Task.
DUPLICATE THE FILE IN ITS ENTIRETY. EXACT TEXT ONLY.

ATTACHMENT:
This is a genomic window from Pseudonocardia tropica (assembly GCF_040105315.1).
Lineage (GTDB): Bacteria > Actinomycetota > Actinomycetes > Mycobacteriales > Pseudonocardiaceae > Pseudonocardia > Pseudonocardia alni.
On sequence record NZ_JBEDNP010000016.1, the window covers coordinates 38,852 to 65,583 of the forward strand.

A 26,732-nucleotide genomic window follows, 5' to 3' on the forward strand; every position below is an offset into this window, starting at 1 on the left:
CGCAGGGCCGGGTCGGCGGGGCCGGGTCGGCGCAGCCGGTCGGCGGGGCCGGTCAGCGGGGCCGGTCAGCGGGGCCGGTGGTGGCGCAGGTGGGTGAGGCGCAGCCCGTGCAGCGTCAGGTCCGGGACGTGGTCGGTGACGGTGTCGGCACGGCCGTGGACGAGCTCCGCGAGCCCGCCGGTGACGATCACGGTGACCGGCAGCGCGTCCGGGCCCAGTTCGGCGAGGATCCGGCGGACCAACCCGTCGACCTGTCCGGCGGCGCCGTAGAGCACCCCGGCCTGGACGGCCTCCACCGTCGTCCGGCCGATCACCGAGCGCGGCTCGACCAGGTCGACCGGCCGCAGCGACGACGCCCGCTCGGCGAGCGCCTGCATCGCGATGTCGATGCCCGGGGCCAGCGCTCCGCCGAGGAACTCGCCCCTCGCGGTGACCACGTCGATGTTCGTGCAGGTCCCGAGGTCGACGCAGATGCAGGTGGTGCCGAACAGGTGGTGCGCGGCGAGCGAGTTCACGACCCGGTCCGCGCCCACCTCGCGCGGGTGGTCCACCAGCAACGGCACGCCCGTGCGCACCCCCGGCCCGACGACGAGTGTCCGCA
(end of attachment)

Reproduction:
This is a genomic window from Pseudonocardia tropica (assembly GCF_040105315.1).
Lineage (GTDB): Bacteria > Actinomycetota > Actinomycetes > Mycobacteriales > Pseudonocardiaceae > Pseudonocardia > Pseudonocardia alni.
On sequence record NZ_JBEDNP010000016.1, the window covers coordinates 38,852 to 65,583 of the forward strand.

A 26,732-nucleotide genomic window follows, 5' to 3' on the forward strand; every position below is an offset into this window, starting at 1 on the left:
CGCAGGGCCGGGTCGGCGGGGCCGGGTCGGCGCAGCCGGTCGGCGGGGCCGGTCAGCGGGGCCGGTCAGCGGGGCCGGTGGTGGCGCAGGTGGGTGAGGCGCAGCCCGTGCAGCGTCAGGTCCGGGACGTGGTCGGTGACGGTGTCGGCACGGCCGTGGACGAGCTCCGCGAGCCCGCCGGTGACGATCACGGTGACCGGCAGCGCGTCCGGGCCCAGTTCGGCGAGGATCCGGCGGACCAACCCGTCGACCTGTCCGGCGGCGCCGTAGAGCACCCCGGCCTGGACGGCCTCCACCGTCGTCCGGCCGATCACCGAGCGCGGCTCGACCAGGTCGACCGGCCGCAGCGACGACGCCCGCTCGGCGAGCGCCTGCATCGCGATGTCGATGCCCGGGGCCAGCGCTCCGCCGAGGAACTCGCCCCTCGCGGTGACCACGTCGATGTTCGTGCAGGTCCCGAGGTCGACGCAGATGCAGGTGGTGCCGAACAGGTGGTGCGCGGCGAGCGAGTTCACGACCCGGTCCGCGCCCACCTCGCGCGGGTGGTCCACCAGCAACGGCACGCCCGTGCGCACCCCCGGCCCGACGACGAGTGTCCGCA